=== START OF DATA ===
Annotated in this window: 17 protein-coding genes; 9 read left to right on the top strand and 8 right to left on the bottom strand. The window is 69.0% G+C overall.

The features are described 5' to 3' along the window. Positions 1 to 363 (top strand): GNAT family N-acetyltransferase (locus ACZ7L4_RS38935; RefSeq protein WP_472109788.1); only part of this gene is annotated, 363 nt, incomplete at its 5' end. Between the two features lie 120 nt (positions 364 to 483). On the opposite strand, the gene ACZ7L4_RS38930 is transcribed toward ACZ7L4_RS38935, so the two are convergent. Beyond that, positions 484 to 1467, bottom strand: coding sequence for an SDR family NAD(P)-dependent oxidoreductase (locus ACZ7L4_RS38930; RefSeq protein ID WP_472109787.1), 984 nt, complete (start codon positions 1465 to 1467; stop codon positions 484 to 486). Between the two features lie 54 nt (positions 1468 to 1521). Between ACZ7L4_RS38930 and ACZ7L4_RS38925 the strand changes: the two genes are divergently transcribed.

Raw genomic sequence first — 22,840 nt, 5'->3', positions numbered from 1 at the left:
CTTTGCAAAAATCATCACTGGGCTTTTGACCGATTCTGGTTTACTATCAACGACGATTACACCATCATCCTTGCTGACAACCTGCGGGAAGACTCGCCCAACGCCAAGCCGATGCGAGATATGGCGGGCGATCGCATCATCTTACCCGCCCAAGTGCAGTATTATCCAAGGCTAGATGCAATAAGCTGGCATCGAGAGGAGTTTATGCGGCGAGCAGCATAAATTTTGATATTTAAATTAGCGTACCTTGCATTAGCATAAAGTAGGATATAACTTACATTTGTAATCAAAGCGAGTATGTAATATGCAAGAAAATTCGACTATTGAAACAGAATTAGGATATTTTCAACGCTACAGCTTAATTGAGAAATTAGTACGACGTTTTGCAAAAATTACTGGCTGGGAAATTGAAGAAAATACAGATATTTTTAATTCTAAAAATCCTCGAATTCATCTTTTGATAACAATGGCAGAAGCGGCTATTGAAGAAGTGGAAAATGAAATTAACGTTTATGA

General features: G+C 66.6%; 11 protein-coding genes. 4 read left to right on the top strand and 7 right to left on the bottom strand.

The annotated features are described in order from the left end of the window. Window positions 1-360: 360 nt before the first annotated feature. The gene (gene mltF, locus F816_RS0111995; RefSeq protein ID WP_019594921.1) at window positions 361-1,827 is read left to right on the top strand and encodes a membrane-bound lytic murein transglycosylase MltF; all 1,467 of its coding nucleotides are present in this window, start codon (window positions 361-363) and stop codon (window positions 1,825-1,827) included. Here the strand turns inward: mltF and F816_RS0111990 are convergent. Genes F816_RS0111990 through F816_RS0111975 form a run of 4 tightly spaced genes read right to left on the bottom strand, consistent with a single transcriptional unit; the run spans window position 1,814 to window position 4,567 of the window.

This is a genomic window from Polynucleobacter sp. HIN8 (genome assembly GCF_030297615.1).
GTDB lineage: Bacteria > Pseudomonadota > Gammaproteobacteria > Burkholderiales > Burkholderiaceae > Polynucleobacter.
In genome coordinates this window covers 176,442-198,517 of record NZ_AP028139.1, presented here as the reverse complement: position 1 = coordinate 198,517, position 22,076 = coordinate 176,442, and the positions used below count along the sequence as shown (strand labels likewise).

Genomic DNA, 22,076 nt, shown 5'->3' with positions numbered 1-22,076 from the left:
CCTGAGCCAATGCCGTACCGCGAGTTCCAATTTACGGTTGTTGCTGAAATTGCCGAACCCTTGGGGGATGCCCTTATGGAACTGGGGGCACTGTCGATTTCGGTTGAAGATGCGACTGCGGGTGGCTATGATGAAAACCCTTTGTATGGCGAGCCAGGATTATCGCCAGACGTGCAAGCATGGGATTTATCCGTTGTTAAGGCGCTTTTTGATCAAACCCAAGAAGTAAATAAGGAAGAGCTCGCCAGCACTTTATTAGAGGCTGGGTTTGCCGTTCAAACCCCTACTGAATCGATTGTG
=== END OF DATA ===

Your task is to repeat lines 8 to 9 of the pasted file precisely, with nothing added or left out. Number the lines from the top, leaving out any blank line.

GTDB lineage: Bacteria > Pseudomonadota > Gammaproteobacteria > Burkholderiales > Burkholderiaceae > Polynucleobacter.
In genome coordinates this window covers 176,442-198,517 of record NZ_AP028139.1, presented here as the reverse complement: position 1 = coordinate 198,517, position 22,076 = coordinate 176,442, and the positions used below count along the sequence as shown (strand labels likewise).